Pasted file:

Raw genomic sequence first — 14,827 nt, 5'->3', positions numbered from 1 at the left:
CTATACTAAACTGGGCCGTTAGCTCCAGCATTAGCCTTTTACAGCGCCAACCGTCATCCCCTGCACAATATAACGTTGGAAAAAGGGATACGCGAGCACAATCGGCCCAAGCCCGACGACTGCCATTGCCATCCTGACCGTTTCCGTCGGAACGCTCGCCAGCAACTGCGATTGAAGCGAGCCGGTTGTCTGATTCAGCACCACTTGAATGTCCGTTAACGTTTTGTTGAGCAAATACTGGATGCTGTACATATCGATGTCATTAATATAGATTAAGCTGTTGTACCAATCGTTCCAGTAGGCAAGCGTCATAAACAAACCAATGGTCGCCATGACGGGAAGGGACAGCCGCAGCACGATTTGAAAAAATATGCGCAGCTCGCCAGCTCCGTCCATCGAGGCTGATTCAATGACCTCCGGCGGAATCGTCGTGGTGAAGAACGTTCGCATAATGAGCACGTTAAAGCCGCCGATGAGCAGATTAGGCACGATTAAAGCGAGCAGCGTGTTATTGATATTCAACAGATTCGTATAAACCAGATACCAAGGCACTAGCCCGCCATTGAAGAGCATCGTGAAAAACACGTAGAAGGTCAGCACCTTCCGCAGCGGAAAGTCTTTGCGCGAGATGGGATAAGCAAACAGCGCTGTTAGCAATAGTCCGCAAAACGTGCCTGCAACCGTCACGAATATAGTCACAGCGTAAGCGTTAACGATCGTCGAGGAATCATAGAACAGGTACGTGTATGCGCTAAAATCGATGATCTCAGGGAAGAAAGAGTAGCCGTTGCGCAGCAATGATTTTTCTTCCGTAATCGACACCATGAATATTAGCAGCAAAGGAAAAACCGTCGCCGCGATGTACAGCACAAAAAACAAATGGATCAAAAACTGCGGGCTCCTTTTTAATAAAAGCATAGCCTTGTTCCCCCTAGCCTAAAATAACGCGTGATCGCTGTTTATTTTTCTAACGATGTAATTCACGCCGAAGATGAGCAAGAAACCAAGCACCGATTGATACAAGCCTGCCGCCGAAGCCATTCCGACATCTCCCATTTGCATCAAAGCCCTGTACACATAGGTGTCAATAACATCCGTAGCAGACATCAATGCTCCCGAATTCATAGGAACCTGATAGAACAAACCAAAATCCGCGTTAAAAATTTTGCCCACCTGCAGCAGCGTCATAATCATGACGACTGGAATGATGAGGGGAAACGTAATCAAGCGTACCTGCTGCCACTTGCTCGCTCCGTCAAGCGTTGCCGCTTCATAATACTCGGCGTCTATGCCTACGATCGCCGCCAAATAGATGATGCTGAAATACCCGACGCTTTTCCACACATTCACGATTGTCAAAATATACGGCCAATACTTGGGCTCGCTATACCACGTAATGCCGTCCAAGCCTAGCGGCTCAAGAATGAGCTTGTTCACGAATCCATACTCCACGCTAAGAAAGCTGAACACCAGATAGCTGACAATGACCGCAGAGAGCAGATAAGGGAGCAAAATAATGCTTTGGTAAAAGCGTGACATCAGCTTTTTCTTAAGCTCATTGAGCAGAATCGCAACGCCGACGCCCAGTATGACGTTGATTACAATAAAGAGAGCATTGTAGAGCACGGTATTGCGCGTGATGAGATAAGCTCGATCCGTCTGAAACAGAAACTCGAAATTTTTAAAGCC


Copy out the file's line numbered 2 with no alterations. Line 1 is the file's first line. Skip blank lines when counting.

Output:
CTATACTAAACTGGGCCGTTAGCTCCAGCATTAGCCTTTTACAGCGCCAACCGTCATCCCCTGCACAATATAACGTTGGAAAAAGGGATACGCGAGCACAATCGGCCCAAGCCCGACGACTGCCATTGCCATCCTGACCGTTTCCGTCGGAACGCTCGCCAGCAACTGCGATTGAAGCGAGCCGGTTGTCTGATTCAGCACCACTTGAATGTCCGTTAACGTTTTGTTGAGCAAATACTGGATGCTGTACATATCGATGTCATTAATATAGATTAAGCTGTTGTACCAATCGTTCCAGTAGGCAAGCGTCATAAACAAACCAATGGTCGCCATGACGGGAAGGGACAGCCGCAGCACGATTTGAAAAAATATGCGCAGCTCGCCAGCTCCGTCCATCGAGGCTGATTCAATGACCTCCGGCGGAATCGTCGTGGTGAAGAACGTTCGCATAATGAGCACGTTAAAGCCGCCGATGAGCAGATTAGGCACGATTAAAGCGAGCAGCGTGTTATTGATATTCAACAGATTCGTATAAACCAGATACCAAGGCACTAGCCCGCCATTGAAGAGCATCGTGAAAAACACGTAGAAGGTCAGCACCTTCCGCAGCGGAAAGTCTTTGCGCGAGATGGGATAAGCAAACAGCGCTGTTAGCAATAGTCCGCAAAACGTGCCTGCAACCGTCACGAATATAGTCACAGCGTAAGCGTTAACGATCGTCGAGGAATCATAGAACAGGTACGTGTATGCGCTAAAATCGATGATCTCAGGGAAGAAAGAGTAGCCGTTGCGCAGCAATGATTTTTCTTCCGTAATCGACACCATGAATATTAGCAGCAAAGGAAAAACCGTCGCCGCGATGTACAGCACAAAAAACAAATGGATCAAAAACTGCGGGCTCCTTTTTAATAAAAGCATAGCCTTGTTCCCCCTAGCCTAAAATAACGCGTGATCGCTGTTTATTTTTCTAACGATGTAATTCACGCCGAAGATGAGCAAGAAACCAAGCACCGATTGATACAAGCCTGCCGCCGAAGCCATTCCGACATCTCCCATTTGCATCAAAGCCCTGTACACATAGGTGTCAATAACATCCGTAGCAGACATCAATGCTCCCGAATTCATAGGAACCTGATAGAACAAACCAAAATCCGCGTTAAAAATTTTGCCCACCTGCAGCAGCGTCATAATCATGACGACTGGAATGATGAGGGGAAACGTAATCAAGCGTACCTGCTGCCACTTGCTCGCTCCGTCAAGCGTTGCCGCTTCATAATACTCGGCGTCTATGCCTACGATCGCCGCCAAATAGATGATGCTGAAATACCCGACGCTTTTCCACACATTCACGATTGTCAAAATATACGGCCAATACTTGGGCTCGCTATACCACGTAATGCCGTCCAAGCCTAGCGGCTCAAGAATGAGCTTGTTCACGAATCCATACTCCACGCTAAGAAAGCTGAACACCAGATAGCTGACAATGACCGCAGAGAGCAGATAAGGGAGCAAAATAATGCTTTGGTAAAAGCGTGACATCAGCTTTTTCTTAAGCTCATTGAGCAGAATCGCAACGCCGACGCCCAGTATGACGTTGATTACAATAAAGAGAGCATTGTAGAGCACGGTATTGCGCGTGATGAGATAAGCTCGATCCGTCTGAAACAGAAACTCGAAATTTTTAAAGCC